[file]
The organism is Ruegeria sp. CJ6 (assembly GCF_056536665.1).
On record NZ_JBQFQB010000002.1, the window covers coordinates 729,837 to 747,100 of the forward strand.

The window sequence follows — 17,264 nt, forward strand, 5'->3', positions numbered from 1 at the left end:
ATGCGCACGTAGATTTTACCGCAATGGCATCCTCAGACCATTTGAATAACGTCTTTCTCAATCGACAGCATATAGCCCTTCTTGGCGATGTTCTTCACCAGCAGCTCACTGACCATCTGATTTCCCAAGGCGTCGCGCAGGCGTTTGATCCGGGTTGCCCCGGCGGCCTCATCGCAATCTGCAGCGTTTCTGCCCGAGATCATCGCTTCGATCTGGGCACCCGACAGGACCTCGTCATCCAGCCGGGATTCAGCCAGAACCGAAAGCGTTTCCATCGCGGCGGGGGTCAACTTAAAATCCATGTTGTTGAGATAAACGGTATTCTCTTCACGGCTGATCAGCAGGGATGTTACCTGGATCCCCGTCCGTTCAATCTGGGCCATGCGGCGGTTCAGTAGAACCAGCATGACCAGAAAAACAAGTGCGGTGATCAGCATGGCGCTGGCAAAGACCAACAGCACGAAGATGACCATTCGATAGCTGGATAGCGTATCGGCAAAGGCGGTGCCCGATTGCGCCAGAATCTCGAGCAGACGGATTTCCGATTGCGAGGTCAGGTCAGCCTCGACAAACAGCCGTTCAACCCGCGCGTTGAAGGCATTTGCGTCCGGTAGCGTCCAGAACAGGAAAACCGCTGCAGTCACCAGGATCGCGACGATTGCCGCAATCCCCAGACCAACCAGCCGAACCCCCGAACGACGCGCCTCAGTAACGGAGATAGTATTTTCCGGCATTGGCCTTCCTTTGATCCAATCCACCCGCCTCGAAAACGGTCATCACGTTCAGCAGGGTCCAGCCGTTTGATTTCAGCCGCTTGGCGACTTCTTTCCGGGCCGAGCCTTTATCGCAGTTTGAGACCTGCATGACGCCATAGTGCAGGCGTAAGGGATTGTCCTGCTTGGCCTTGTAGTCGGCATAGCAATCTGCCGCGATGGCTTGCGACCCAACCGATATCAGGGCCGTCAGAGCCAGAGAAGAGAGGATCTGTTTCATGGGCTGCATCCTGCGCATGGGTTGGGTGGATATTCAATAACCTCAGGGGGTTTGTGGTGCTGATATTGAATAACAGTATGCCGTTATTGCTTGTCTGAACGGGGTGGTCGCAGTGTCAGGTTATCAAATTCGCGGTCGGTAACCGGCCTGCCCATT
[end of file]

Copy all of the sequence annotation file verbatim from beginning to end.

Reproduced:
The organism is Ruegeria sp. CJ6 (assembly GCF_056536665.1).
On record NZ_JBQFQB010000002.1, the window covers coordinates 729,837 to 747,100 of the forward strand.

The window sequence follows — 17,264 nt, forward strand, 5'->3', positions numbered from 1 at the left end:
ATGCGCACGTAGATTTTACCGCAATGGCATCCTCAGACCATTTGAATAACGTCTTTCTCAATCGACAGCATATAGCCCTTCTTGGCGATGTTCTTCACCAGCAGCTCACTGACCATCTGATTTCCCAAGGCGTCGCGCAGGCGTTTGATCCGGGTTGCCCCGGCGGCCTCATCGCAATCTGCAGCGTTTCTGCCCGAGATCATCGCTTCGATCTGGGCACCCGACAGGACCTCGTCATCCAGCCGGGATTCAGCCAGAACCGAAAGCGTTTCCATCGCGGCGGGGGTCAACTTAAAATCCATGTTGTTGAGATAAACGGTATTCTCTTCACGGCTGATCAGCAGGGATGTTACCTGGATCCCCGTCCGTTCAATCTGGGCCATGCGGCGGTTCAGTAGAACCAGCATGACCAGAAAAACAAGTGCGGTGATCAGCATGGCGCTGGCAAAGACCAACAGCACGAAGATGACCATTCGATAGCTGGATAGCGTATCGGCAAAGGCGGTGCCCGATTGCGCCAGAATCTCGAGCAGACGGATTTCCGATTGCGAGGTCAGGTCAGCCTCGACAAACAGCCGTTCAACCCGCGCGTTGAAGGCATTTGCGTCCGGTAGCGTCCAGAACAGGAAAACCGCTGCAGTCACCAGGATCGCGACGATTGCCGCAATCCCCAGACCAACCAGCCGAACCCCCGAACGACGCGCCTCAGTAACGGAGATAGTATTTTCCGGCATTGGCCTTCCTTTGATCCAATCCACCCGCCTCGAAAACGGTCATCACGTTCAGCAGGGTCCAGCCGTTTGATTTCAGCCGCTTGGCGACTTCTTTCCGGGCCGAGCCTTTATCGCAGTTTGAGACCTGCATGACGCCATAGTGCAGGCGTAAGGGATTGTCCTGCTTGGCCTTGTAGTCGGCATAGCAATCTGCCGCGATGGCTTGCGACCCAACCGATATCAGGGCCGTCAGAGCCAGAGAAGAGAGGATCTGTTTCATGGGCTGCATCCTGCGCATGGGTTGGGTGGATATTCAATAACCTCAGGGGGTTTGTGGTGCTGATATTGAATAACAGTATGCCGTTATTGCTTGTCTGAACGGGGTGGTCGCAGTGTCAGGTTATCAAATTCGCGGTCGGTAACCGGCCTGCCCATT